Gavin Stewart is a well-kent face in the enthusiast community and a CRSC member of 20 years’ standing. Stuart Craig asked him the questions that help to define our interest in the west of Scotland shipping scene — and here are Gavin’s answers.
What is your earliest memory of sailing on a Clyde Steamer?
I was late to the scene – it was 1983. A mate won two tickets for Waverley in an art competition so we went to Tarbert from Largs. Great wee day!
What was the last sailing you took?
St Margaret’s Hope to Gills Bay in September 2020 on board Pentland Ferries’ MV Alfred.
Holidays: Dunoon, Rothesay or Arran?
Arran! Coming from Ayrshire I visited Arran often when growing up and that hasn’t changed now I am older.
What is your favourite steamer?
The pioneering DEPV Talisman – yes, I know some don’t regard her as a steamer, but she looked like one (even if she didn’t sound like it). She gave sterling service to the river into which she was launched in 1935 and also to her country. One wonders if Waverley would have been steam propelled had the diesel-electric Talisman been more successful initially?
Which was Waverley’s best livery?
LNER livery (1947) is the best by a long shot.
If young enough, what was your favourite ‘streaker’ or, if older, your favourite ‘Maid’?
Define ‘older’! For me it is MV Jupiter, first of the three ‘streakers’. I loved those vessels – they did exactly what they said on the tin for nearly 40 years. The ‘J Turn’ when departing Dunoon was a class manoeuvre!
Jeanie Deans or Waverley?
Jeanie Deans, especially post WWII rebuild. Nice proportions and nice stern too!
A new turbine has been built on the Clyde. What would you call her?
TSS Lord Kelvin.
What would you like to see happen on the Clyde ferry scene over the next few years?
I would like to see the fleet renewal programme properly managed with the provision of new vessels which are fit for purpose and not political ‘environmental show boats’ like 801 & 802. Ardrossan-Brodick just needed a modified Clansman design with outdoor space forward and up to date efficient Wärtsillä diesels. Disband CMAL and get back to the pre 2006 setup where it is ‘one singer one song’.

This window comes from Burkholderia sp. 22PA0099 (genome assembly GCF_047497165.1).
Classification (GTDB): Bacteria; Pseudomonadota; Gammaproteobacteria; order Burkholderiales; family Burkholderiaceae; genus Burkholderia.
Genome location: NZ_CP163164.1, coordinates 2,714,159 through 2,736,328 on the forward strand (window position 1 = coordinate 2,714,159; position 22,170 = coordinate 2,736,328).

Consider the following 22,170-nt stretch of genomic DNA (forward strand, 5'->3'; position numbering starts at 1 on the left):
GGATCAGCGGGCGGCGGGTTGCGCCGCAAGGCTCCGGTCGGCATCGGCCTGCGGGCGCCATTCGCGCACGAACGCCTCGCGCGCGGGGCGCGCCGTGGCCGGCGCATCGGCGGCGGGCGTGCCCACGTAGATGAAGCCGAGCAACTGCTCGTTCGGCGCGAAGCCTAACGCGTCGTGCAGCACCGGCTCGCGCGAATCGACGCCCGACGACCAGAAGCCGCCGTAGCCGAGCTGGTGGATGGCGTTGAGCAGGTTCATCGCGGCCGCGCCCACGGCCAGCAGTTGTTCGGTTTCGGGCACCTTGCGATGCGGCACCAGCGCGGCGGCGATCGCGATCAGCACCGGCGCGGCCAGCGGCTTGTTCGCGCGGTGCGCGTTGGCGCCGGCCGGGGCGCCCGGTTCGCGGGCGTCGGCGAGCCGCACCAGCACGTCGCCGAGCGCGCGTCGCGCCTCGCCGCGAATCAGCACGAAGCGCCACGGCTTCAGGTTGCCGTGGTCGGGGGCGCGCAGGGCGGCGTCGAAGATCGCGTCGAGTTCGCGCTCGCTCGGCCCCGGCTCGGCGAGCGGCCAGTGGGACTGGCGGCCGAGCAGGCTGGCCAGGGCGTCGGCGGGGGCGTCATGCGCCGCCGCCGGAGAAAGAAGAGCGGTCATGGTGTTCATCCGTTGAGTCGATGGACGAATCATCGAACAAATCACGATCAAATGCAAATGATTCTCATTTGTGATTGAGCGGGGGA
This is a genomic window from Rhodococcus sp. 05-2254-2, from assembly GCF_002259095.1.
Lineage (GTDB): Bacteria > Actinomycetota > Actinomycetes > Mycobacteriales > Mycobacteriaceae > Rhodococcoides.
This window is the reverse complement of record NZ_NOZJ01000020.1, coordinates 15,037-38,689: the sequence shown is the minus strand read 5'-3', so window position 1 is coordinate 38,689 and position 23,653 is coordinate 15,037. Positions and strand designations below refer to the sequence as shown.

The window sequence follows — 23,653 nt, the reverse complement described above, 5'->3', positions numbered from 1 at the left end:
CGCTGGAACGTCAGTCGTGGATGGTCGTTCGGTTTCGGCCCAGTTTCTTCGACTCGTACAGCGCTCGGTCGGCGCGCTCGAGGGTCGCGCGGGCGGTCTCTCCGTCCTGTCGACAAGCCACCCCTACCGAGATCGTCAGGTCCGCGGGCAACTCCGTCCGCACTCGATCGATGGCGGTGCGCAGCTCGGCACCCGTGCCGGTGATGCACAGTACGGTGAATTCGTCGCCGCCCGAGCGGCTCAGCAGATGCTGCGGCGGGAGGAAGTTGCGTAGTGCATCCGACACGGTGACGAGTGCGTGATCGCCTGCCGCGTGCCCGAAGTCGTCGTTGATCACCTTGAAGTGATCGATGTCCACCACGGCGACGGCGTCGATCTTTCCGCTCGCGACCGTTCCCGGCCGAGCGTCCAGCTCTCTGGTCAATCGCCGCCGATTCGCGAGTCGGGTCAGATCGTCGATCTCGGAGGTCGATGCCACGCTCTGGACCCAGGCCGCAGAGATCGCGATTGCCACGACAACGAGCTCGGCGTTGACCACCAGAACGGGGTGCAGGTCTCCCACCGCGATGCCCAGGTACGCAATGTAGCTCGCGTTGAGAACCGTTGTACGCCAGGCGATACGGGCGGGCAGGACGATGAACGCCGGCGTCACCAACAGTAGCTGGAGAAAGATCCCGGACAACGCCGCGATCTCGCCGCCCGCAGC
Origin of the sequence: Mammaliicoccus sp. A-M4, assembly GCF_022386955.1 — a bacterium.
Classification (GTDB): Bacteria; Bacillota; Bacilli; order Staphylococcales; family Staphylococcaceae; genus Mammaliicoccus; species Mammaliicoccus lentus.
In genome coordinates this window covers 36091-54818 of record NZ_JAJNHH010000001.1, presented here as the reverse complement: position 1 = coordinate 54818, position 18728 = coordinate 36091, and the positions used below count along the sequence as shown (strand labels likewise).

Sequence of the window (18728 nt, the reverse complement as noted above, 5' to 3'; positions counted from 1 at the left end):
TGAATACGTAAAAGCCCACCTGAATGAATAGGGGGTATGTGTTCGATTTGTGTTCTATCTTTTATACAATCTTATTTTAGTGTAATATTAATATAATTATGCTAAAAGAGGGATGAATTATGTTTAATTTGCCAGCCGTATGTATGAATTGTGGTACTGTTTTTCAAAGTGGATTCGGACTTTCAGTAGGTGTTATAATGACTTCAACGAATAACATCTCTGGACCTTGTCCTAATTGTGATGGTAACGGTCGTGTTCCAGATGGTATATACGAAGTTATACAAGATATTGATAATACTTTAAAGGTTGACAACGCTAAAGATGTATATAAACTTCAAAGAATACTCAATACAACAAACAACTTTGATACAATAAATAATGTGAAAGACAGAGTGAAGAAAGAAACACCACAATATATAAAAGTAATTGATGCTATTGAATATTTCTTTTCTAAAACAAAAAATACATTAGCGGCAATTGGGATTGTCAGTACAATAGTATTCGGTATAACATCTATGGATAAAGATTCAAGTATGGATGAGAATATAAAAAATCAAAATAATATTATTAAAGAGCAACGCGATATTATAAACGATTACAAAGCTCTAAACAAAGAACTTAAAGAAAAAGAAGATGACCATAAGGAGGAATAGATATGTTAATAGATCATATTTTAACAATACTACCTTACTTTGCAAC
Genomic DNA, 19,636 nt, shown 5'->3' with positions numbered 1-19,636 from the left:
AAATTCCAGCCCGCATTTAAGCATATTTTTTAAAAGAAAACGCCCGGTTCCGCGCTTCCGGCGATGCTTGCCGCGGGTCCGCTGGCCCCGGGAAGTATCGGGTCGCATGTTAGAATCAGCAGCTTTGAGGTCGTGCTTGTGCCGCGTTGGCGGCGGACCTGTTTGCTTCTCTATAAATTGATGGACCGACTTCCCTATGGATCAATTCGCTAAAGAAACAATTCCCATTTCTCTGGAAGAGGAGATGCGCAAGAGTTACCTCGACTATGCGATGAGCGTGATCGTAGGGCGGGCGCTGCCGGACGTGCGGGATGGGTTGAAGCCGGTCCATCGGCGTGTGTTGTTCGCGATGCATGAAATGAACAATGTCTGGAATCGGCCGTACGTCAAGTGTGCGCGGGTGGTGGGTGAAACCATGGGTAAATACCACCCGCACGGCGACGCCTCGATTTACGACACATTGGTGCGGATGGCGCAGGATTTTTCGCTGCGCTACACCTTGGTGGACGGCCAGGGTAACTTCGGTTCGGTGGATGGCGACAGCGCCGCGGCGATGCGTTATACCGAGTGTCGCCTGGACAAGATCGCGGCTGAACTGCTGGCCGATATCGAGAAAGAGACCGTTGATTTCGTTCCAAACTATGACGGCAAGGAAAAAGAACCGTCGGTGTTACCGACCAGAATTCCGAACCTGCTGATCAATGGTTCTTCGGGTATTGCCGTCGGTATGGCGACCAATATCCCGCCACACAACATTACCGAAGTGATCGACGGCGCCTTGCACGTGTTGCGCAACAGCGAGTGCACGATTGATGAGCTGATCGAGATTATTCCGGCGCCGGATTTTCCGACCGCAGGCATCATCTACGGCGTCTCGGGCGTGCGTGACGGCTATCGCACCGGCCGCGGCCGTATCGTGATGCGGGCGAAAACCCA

I also miss the car service on the Gourock-Dunoon route, but I think that’s only because it was a ‘streaker’ and you could sit with a coffee (and a fly cemetery) on a car deck mooring bollard and watch the world ‘voith’ past!
The best point-to-point route you’ve sailed on?
Oh here!! I would put it this way:
- Uig Triangle (not strictly point to point but great!) on MV Hebrides
- Glasgow-Oban on PS Waverley
- Southampton-New York on RMS Queen Mary 2
Apart from Millport, which pier would you like to see re-open?
Inveraray Pier – who doesn’t enjoy a sailing up Loch Fyne?
What inspired you to join CRSC?
In the early 2000s I was a member of a web forum called Clydesite. I met loads of enthusiasts online. Through a post on this forum I went on a CRSC charter of a newly rebuilt (Phase 1) Waverley in 2001 and started to get a flavour for the whole Clyde scene. Becoming a Waverley winter volunteer in 2003-04 led to me joining CRSC at that point and attending most if not all the meetings. Due to work and other commitments, I haven’t always been able to maintain that attendance in subsequent years.
Would you like to see Zoom meetings become a permanent feature of the Club’s year, even once normal meetings are allowed again?
Zoom has allowed the Club to continue to meet through these very challenging and different times. Moving forward with a Zoom format would allow members who cannot otherwise attend meetings to feel part of the Club. So there may be scope for a couple Zoom format meetings every winter session. The fact that you can “watch again” is a bonus!
What makes you continue your membership of CRSC?
The meetings are one thing, but as I said previously the thing that introduced me to CRSC was the charters. I have been on quite a few over the years but the most memorable are the big boat charters – in recent years on MV Isle of Arran. Meeting other like-minded enthusiasts is another good reason for maintaining membership. I have made many friends through CRSC.
What could the Club do better?
This is a tough one as there have been a lot of changes over the years since I first became a member. I think CRSC have embraced digital media quicker and better than other clubs, and also made good use of a website.
I guess the only thing I can say is keep moving with the times! Young blood is essential to keep a club like CRSC going. Younger members may suggest things that to older members may seem alien, but it is important not to adopt the ‘not invented here’ attitude, which would make the Club unattractive to the younger generation. Look at what makes younger people ‘tick’ and try to adopt a strategy that pulls them in.
Gavin Stewart has extolled the merits of CRSC membership. Click here to join for £10 and take advantage of the benefits, including the encyclopaedic annual Review of west coast shipping, the magazine Clyde Steamers, photo offers, special excursions and access to ‘Members Only’ posts, encompassing hundreds of rare archive images.
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Published on 27 April 2021